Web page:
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Hostages Released From Peruvian Police Station Barricade

January 06, 2005  | 

About 125 members of an armed nationalist group overtook a police station in the remote town of Andahuaylas, Peru. But after a four-day standoff, they surrendered and released their 17 hostages, which included police officers and soldiers.

The leader of the group, former army Maj. Antauro Humala, turned himself in early Tuesday morning, but his followers held hostages at the barricaded police station until midday.

The rebel group is known to represent the interests of indigenous Peruvians against the European-descended elite that still rules the country. Members, most of them former soldiers, want to create a movement based on the Incan Empire. They shun foreign investments, especially with historic rival Chile, and demanded that President Alejandro Toledo resign for his involvement in foreign business dealings.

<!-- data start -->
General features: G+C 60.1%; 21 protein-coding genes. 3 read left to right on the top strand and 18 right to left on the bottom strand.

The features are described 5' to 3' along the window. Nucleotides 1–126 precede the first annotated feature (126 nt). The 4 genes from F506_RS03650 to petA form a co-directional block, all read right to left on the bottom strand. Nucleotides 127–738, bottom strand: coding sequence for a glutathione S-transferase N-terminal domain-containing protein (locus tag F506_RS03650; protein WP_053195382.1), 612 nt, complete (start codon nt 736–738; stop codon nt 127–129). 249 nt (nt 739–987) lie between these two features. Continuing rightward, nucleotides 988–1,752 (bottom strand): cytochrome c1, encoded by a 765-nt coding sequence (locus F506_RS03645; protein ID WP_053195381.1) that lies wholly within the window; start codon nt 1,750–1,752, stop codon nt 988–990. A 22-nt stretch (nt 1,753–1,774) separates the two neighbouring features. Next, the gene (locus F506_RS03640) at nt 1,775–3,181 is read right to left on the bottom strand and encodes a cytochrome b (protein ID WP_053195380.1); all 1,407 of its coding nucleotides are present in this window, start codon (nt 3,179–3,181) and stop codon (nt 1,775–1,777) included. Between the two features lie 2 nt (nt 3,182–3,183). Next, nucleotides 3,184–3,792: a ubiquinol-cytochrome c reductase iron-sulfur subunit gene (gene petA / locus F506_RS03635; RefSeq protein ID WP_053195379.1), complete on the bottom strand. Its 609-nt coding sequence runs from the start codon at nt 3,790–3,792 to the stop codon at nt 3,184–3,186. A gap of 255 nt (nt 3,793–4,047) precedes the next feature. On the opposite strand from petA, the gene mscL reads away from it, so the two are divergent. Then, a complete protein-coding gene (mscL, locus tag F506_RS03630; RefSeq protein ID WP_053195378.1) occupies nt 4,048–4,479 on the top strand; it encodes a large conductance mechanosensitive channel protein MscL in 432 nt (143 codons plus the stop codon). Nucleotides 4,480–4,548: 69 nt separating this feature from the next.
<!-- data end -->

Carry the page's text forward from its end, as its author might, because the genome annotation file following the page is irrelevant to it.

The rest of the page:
Toledo refused to meet their demands and instead sent 1,000 troops to deal with the incident, which included an ambush of police reinforcements that killed four officers and wounded others.

Humala and his brother attempted a military coup d’etat in 2000 but failed to depose the then president. The brothers and their followers were granted amnesty by the Peruvian Congress. Humala’s movement enjoys strong local support.

The standoff began on Saturday when 10 police officers were taken hostage as Humala’s rebel group of ex-soldiers took over the police station in the remote Andean town. Soldiers were also later taken hostage. It ended when, after using the International Committee of the Red Cross as impartial negotiators, the group walked outside of the station carrying white flags, laid down their automatic rifles, and showed V-signs for victory before being taken away in buses.

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